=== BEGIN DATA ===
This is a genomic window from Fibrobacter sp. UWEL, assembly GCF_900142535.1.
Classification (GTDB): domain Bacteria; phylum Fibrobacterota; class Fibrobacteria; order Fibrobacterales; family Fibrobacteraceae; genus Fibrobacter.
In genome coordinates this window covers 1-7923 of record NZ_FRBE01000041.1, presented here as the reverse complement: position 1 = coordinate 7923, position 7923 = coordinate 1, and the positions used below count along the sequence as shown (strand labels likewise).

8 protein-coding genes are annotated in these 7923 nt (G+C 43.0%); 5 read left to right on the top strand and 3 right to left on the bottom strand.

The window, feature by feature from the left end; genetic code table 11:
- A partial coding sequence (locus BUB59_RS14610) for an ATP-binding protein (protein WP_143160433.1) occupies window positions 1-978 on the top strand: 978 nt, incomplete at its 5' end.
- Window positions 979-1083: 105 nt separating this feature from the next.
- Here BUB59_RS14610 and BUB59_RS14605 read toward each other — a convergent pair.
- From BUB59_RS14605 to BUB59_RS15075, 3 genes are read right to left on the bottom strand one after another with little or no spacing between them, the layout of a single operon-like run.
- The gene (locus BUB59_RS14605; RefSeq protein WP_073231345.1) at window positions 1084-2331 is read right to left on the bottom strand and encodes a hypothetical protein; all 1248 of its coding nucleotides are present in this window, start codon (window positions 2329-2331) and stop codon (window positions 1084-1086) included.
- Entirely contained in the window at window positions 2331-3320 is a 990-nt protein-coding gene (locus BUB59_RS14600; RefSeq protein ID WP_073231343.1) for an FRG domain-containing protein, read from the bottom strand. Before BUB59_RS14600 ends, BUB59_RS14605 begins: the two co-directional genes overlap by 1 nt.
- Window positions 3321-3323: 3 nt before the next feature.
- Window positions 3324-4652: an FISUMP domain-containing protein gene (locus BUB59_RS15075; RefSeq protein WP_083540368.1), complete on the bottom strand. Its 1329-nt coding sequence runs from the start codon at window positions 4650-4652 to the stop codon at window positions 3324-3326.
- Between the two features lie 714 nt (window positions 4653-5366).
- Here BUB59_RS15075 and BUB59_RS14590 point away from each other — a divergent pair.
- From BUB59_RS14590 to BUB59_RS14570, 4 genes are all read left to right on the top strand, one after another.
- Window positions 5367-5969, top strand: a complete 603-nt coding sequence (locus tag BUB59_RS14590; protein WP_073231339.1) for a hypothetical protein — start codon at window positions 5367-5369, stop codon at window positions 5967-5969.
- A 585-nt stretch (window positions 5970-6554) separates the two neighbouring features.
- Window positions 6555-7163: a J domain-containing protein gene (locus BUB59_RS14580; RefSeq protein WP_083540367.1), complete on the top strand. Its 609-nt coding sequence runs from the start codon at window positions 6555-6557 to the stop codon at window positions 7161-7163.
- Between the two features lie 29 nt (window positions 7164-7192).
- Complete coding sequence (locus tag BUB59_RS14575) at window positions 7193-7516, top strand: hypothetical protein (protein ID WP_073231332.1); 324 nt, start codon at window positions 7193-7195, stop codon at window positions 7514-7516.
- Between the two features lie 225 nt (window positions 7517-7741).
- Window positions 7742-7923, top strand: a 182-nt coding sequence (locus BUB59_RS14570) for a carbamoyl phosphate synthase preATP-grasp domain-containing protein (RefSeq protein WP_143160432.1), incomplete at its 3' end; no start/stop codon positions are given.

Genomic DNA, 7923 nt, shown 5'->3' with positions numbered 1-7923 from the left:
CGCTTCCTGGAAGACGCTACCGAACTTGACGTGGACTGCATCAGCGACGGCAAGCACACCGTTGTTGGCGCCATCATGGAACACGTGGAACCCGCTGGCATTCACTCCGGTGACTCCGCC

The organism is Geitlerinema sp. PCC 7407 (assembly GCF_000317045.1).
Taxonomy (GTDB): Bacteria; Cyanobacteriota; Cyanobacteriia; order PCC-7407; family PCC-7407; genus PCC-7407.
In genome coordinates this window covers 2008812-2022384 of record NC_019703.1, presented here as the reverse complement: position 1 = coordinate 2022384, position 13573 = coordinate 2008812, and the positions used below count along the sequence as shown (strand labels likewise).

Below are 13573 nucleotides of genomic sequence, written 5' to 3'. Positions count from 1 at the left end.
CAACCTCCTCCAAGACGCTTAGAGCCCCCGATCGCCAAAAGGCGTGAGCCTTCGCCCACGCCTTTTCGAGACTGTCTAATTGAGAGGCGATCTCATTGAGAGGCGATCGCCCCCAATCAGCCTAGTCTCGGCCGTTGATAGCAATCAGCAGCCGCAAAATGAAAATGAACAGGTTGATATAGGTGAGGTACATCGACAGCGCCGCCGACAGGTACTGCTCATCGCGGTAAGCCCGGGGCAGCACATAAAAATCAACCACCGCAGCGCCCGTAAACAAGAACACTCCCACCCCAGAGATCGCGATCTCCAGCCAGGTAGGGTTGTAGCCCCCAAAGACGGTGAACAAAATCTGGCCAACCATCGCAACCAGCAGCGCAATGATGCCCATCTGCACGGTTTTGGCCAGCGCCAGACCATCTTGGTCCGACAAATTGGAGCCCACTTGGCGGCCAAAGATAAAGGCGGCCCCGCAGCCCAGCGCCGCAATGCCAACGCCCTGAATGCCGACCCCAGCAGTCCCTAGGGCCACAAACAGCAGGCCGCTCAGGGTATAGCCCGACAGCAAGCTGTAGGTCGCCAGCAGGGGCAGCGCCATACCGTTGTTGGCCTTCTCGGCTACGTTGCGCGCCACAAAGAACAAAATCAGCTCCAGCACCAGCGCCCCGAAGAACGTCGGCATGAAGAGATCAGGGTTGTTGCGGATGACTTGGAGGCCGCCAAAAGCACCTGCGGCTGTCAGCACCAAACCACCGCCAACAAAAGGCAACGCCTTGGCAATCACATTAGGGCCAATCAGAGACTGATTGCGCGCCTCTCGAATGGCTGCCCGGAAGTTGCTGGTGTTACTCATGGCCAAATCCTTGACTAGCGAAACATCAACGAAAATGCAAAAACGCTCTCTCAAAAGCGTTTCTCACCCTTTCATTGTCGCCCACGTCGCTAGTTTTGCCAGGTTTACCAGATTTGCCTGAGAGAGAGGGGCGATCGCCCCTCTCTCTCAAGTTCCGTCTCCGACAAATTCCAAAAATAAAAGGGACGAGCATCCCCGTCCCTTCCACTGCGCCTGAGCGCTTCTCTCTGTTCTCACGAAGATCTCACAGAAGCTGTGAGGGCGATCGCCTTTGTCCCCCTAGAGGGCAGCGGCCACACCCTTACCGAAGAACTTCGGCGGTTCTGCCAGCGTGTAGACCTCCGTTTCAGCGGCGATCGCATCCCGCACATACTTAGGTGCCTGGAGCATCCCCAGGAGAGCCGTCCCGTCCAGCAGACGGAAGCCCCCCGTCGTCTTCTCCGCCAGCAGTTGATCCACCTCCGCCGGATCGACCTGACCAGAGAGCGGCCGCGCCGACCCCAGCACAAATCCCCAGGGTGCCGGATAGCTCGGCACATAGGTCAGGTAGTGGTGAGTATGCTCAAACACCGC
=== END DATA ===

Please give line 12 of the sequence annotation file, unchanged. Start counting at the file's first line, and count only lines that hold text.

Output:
- Window positions 3321-3323: 3 nt before the next feature.